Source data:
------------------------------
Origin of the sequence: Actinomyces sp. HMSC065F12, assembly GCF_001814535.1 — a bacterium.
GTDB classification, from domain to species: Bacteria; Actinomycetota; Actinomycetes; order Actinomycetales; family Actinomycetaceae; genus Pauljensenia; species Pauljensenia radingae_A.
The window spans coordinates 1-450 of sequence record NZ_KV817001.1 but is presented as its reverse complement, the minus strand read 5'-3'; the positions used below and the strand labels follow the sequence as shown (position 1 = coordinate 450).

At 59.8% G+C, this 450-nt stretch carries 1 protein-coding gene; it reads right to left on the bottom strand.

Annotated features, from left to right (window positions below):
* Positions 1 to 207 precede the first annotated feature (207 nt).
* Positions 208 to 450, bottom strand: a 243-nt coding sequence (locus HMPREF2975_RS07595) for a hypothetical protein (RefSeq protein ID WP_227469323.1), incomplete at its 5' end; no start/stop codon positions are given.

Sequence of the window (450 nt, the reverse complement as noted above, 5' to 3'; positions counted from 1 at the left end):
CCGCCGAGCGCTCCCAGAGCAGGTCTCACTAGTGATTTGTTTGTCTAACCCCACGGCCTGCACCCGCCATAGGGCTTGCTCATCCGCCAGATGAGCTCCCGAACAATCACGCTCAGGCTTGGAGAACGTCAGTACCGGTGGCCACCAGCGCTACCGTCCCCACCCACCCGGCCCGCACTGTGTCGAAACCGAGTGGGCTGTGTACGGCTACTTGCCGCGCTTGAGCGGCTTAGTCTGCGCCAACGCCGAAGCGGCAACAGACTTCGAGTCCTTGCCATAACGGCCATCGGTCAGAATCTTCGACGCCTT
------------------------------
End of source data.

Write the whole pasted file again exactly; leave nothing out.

Origin of the sequence: Actinomyces sp. HMSC065F12, assembly GCF_001814535.1 — a bacterium.
GTDB classification, from domain to species: Bacteria; Actinomycetota; Actinomycetes; order Actinomycetales; family Actinomycetaceae; genus Pauljensenia; species Pauljensenia radingae_A.
The window spans coordinates 1-450 of sequence record NZ_KV817001.1 but is presented as its reverse complement, the minus strand read 5'-3'; the positions used below and the strand labels follow the sequence as shown (position 1 = coordinate 450).

At 59.8% G+C, this 450-nt stretch carries 1 protein-coding gene; it reads right to left on the bottom strand.

Annotated features, from left to right (window positions below):
* Positions 1 to 207 precede the first annotated feature (207 nt).
* Positions 208 to 450, bottom strand: a 243-nt coding sequence (locus HMPREF2975_RS07595) for a hypothetical protein (RefSeq protein ID WP_227469323.1), incomplete at its 5' end; no start/stop codon positions are given.

Sequence of the window (450 nt, the reverse complement as noted above, 5' to 3'; positions counted from 1 at the left end):
CCGCCGAGCGCTCCCAGAGCAGGTCTCACTAGTGATTTGTTTGTCTAACCCCACGGCCTGCACCCGCCATAGGGCTTGCTCATCCGCCAGATGAGCTCCCGAACAATCACGCTCAGGCTTGGAGAACGTCAGTACCGGTGGCCACCAGCGCTACCGTCCCCACCCACCCGGCCCGCACTGTGTCGAAACCGAGTGGGCTGTGTACGGCTACTTGCCGCGCTTGAGCGGCTTAGTCTGCGCCAACGCCGAAGCGGCAACAGACTTCGAGTCCTTGCCATAACGGCCATCGGTCAGAATCTTCGACGCCTT